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Aspirin's Success Is Threat To Research

ASPIRIN is unique. A little white pill so versatile, that it can relieve your headache, ease your aching limbs, lower your temperature and treat some of the deadliest human diseases. A roundup of evidence suggests that it helps prevent heart attacks, stroke, and deep vein thrombosis, cataracts, migraine infertility, herpes, Alzheimer’s disease and even some of the most devastating cancers such as bowel, lung and breast. It’s a list that continue to grow, which may help to explain why more than 25,000 scientific papers have been written on aspirin and why an estimated one trillion tablets have been consumed since the drug was first produced. But just as aspirin really begins to earn its spurs, the researchers investigating the unknown benefits it might provide, are facing a mountain of problems that threaten to half much of the ground-breaking work. “Unless we think of new ways to work, the discoveries, or at least those that can be proven through clinical trials, are going to dry up” says a researcher. It is now generally accepted that a third of all people at risk from a cardiac incident will not have one if they take a small daily dose of the drug. Therefore, it is almost impossible for researchers to give a placebo in an aspirin trial, for fear of a patient succumbing to a preventable heart attack or cancer. Any researcher who tried to justify such a step could run foul of ethical guidelines, enshrined in the Helsinki declaration and endorsed by bodies such as Britain’s Medical Research Council. These state that researchers should do nothing knowingly to harm the health of their subjects. This dilemma is compounded by a practical problem. Aspirin’s benefits are now so widely understood that fewer people are willing to take part in a trial in which they might get a placebo rather than a drug that could save their life. The use of placebos in many aspirin studies – traditionally the most useful tool for unlocking its new applications – has been widely abandoned, so providing regulators with sufficient proof of fresh benefits has become harder.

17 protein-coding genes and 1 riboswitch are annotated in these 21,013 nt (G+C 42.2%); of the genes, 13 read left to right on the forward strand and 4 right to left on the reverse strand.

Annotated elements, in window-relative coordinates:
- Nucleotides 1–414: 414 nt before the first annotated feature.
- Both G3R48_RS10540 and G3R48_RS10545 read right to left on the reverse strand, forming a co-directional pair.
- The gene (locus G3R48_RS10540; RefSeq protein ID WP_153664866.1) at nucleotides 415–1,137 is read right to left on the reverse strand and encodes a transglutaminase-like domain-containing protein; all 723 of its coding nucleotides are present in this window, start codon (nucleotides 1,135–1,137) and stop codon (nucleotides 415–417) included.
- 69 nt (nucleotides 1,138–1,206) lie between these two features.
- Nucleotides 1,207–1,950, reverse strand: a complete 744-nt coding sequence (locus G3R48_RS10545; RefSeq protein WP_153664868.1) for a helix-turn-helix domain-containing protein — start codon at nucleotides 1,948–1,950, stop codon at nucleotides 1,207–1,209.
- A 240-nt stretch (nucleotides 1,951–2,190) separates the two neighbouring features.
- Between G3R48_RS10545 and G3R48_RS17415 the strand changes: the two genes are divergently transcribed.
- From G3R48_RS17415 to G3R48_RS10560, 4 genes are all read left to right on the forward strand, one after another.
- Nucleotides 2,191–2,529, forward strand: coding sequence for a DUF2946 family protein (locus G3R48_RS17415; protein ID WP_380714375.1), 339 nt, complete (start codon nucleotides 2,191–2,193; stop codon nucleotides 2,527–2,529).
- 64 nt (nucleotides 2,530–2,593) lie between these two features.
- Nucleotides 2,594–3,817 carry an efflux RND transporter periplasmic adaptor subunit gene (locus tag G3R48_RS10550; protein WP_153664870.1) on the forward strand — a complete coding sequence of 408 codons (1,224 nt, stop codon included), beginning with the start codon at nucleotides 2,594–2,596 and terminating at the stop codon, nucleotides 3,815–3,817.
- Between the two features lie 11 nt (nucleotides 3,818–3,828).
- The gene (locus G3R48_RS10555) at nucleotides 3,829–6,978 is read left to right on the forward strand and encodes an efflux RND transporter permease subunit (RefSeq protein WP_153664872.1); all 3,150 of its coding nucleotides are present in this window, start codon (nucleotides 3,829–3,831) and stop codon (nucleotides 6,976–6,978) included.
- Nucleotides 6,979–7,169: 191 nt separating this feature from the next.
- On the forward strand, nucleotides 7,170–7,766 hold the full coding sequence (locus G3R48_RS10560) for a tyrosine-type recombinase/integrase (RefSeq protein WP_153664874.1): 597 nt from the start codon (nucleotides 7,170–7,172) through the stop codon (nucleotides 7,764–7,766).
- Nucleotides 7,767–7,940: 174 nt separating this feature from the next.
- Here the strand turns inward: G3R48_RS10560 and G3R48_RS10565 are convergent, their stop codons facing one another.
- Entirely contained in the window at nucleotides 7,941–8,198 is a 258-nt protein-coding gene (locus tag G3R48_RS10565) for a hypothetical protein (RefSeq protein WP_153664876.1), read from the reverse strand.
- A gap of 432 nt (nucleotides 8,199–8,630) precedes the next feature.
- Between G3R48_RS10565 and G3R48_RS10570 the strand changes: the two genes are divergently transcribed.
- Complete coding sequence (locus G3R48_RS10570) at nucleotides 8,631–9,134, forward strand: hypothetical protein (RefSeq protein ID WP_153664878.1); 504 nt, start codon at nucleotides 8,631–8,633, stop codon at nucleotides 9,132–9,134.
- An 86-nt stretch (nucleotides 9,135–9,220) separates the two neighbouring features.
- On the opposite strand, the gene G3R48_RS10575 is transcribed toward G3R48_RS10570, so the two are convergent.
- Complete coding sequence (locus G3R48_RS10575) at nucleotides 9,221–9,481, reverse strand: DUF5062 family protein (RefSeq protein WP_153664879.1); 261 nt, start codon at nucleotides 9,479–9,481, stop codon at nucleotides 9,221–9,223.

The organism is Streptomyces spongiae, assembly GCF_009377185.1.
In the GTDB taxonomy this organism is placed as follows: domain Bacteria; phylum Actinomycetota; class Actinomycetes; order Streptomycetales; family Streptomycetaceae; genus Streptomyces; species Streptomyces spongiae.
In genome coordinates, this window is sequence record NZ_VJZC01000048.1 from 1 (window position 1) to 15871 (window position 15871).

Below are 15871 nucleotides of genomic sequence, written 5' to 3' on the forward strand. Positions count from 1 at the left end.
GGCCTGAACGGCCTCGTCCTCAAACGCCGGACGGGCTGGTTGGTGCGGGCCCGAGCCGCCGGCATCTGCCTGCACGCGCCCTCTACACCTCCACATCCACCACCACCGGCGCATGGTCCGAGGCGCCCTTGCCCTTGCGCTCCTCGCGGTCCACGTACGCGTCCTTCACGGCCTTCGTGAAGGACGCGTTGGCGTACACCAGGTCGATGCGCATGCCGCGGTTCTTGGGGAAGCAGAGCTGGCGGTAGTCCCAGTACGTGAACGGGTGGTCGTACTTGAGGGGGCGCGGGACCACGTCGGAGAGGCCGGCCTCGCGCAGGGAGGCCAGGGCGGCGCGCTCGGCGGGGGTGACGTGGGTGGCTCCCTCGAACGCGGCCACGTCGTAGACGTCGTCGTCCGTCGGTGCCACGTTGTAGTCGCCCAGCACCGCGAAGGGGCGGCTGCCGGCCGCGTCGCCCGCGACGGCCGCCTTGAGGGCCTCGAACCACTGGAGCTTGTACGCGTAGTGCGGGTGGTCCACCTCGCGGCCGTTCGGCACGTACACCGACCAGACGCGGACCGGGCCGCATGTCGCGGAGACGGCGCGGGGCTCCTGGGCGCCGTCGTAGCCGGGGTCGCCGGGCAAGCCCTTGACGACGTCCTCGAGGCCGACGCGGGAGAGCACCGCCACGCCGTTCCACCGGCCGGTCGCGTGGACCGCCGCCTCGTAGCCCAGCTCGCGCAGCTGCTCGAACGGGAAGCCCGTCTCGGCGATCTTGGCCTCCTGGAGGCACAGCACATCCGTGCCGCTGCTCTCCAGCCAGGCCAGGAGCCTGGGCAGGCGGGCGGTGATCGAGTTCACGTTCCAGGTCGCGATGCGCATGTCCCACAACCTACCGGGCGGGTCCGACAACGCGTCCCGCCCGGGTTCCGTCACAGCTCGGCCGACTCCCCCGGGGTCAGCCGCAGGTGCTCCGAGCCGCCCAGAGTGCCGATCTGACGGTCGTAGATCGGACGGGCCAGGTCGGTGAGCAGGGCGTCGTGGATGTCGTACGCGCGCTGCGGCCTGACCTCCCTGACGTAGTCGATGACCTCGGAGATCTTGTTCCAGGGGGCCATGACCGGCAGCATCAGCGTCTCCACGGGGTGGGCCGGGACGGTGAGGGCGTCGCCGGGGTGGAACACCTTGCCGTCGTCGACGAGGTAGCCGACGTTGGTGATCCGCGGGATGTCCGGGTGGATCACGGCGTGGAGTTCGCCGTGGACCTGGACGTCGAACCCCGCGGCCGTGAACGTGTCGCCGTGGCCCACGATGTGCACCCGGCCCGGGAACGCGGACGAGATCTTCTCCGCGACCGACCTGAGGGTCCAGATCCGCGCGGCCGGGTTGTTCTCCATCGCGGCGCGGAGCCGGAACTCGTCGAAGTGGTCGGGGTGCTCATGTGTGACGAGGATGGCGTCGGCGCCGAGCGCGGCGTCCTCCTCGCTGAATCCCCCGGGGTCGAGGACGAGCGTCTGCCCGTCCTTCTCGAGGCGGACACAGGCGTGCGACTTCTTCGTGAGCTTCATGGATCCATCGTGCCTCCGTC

Generation next aspirin
Poly Aspirin is an “elastic” aspirin created by Rutgers University. Being tested, it consists of about 100 aspirin molecules in a chain. The belief is that it won’t cause a gastric irritation, and its elasticity means that it could be applied to a source of pain or a wound. Polypill contains aspirin, a cholesterol-lowering drug, three blood pressure drugs and folic acid. Its creators claim that if taken by everyone in high-risk categories, it could cut strokes and heart attacks by up to 80 per cent.


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